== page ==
The ruling in Tilman case 358/21

In this recent case, the CJEU ruled on contracts concluded in writing, but referring via a link inserted in the contract documents to GTC available online (the ruling in Tilman case C-358/21 was delivered on 24 November 2022). In such situations, the CJEU held that the absence of additional acceptance of these conditions expressed by clicking on the website (as it was in the El Majdoube case) does not preclude the formal requirements from being considered fulfilled. The mere inclusion of a link to the GTC in the written contract is sufficient provided that this link functions and can be activated by a party exercising ordinary diligence. In this scenario, it is also indifferent whether the other party made use of such an opportunity.

The CJEU stressed that the key point in this case was that it involved a B2B transaction. If the party accepting the GTC had been a consumer, the outcome might have been different. Thus the answer given in this case should generally be understood as limited to transactions concluded between business operators.

The ruling in Tilman comes as no surprise. There had already been rulings by the national courts of member states in a similar vein. In these rulings, further requirements were proposed for the manner in which the GTC containing a jurisdiction clause has to be made available. These are in particular:

  • the name of the GTC document indicated in the contract documents must be identical to the name of the document to which the link actually leads, and


  • the requirement that a link leads to a site where finding the relevant document does not involve difficulties for a diligent person, in particular it does not require poring over a number of documents.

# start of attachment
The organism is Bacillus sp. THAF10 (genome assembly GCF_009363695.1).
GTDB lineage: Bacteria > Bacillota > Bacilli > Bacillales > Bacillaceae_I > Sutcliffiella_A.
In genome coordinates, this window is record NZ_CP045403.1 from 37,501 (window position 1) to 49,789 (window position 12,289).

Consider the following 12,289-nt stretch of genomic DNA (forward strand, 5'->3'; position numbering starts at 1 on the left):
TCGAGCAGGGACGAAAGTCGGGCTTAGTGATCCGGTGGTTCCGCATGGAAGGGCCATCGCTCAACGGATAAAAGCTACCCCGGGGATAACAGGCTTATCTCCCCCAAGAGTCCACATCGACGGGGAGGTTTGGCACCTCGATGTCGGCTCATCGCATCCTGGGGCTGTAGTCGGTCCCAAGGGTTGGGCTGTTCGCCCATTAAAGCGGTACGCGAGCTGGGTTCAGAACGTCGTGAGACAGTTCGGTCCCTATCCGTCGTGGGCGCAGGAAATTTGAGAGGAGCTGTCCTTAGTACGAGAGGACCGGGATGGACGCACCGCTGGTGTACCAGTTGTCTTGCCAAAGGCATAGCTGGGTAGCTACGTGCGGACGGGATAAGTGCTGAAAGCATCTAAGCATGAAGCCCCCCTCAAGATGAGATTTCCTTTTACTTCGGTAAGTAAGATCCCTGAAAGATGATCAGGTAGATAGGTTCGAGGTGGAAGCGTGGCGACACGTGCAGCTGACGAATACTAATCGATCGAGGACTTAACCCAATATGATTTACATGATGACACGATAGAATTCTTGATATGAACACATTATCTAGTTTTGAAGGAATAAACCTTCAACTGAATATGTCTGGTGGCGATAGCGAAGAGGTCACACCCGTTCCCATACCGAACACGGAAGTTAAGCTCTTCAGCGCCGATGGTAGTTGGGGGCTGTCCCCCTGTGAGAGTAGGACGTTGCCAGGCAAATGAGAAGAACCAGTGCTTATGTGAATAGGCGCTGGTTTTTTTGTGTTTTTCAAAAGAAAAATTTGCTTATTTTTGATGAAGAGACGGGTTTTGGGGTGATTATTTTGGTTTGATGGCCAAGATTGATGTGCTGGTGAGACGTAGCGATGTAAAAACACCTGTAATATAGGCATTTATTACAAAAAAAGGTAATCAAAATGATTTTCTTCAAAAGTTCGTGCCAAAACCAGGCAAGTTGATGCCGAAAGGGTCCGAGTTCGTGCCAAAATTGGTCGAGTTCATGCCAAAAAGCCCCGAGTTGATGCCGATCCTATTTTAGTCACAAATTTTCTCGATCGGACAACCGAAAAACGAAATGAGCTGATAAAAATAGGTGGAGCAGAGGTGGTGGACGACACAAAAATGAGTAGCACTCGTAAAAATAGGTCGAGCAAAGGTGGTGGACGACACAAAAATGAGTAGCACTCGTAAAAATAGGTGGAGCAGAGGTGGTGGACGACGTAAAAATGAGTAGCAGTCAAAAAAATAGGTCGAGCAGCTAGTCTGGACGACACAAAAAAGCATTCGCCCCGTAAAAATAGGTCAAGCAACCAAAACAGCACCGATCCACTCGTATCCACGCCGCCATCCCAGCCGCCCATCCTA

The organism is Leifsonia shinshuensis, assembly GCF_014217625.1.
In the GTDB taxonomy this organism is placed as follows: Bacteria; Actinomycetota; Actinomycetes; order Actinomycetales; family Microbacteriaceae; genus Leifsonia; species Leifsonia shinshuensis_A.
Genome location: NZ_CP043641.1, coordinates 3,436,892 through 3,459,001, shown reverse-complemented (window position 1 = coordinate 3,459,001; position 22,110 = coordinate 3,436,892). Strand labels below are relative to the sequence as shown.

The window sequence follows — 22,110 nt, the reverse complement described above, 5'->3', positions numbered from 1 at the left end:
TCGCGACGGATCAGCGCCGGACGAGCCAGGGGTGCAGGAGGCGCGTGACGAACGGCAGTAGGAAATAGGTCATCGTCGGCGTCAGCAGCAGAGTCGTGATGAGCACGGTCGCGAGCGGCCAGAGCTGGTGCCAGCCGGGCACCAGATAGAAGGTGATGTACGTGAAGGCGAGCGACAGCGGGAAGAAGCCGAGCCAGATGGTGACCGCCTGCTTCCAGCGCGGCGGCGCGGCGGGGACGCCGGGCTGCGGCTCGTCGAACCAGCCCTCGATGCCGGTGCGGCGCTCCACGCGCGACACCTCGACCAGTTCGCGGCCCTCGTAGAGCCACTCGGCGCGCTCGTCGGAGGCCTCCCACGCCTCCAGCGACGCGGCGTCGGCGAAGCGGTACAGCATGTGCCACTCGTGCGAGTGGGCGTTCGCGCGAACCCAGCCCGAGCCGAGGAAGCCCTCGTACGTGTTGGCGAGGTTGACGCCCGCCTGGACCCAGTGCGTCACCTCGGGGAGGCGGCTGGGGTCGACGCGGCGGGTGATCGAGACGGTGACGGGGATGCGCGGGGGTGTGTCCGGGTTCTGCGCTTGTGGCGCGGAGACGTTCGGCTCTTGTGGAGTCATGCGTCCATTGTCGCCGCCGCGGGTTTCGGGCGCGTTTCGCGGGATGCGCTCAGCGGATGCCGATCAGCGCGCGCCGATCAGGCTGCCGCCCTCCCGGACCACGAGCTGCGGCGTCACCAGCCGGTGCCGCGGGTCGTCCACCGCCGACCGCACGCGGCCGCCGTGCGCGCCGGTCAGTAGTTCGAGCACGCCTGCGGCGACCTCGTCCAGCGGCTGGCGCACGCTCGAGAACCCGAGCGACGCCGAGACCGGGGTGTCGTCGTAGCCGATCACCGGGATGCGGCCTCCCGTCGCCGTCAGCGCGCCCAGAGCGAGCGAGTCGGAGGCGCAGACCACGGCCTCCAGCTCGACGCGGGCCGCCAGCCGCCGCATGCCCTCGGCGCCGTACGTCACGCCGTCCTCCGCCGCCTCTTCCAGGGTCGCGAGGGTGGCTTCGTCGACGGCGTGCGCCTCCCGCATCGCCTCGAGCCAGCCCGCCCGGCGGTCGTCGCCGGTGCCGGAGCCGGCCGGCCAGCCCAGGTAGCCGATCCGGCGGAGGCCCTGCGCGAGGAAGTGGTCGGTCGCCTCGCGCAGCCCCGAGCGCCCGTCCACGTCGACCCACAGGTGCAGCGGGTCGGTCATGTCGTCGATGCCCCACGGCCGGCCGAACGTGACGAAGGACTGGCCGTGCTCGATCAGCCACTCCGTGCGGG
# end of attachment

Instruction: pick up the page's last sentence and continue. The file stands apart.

These further conditions were not expressly mentioned by the CJEU in the ruling under discussion. Without going into the question of to what extent these additional requirements can actually be derived from the Brussels I bis Regulation, it seems reasonable to take them into account in the day- to-day practice of transacting business based on GTC documents with jurisdiction clauses.

Practical takeaways

The recent Tilman judgment and previous CJEU rulings provide important guidance for business operators. These include

  • in B2B relations, for a jurisdiction clause to be effectively agreed upon, it should be sufficient to include an explicit and clear reference in the contract with the use of a link to the online GTC containing such clause. If no separate contract is concluded, inserting such a reference in the order document, order acceptance or even in other correspondence, e.g. in the footerof an e-mail, may be considered a way to communicate the clause to the other party. In any case, however, such practice should be well thought over in advance and consulted on with lawyers;
  • before entering into any transaction, one should carefully review the links included in the contract documents, order placed, order acceptance, or other correspondence exchanged in connection with the transaction and the contents of the documents that these links lead to; the contents of the linked documents or the fact that a link does not work should be recorded and documented;
  • in order to ensure that the jurisdiction clause included in the GTC linked in the contract concluded with another business operator is effective, it is advisable that the linked site is designed in such a way that the relevant GTC applicable to the contract in question can be easily found; where possible, the link should lead directly to the relevant GTC. It is also important that it can be documented that a specific version of the GTC was available at the link prior to the conclusion of the contract and that the link indeed worked.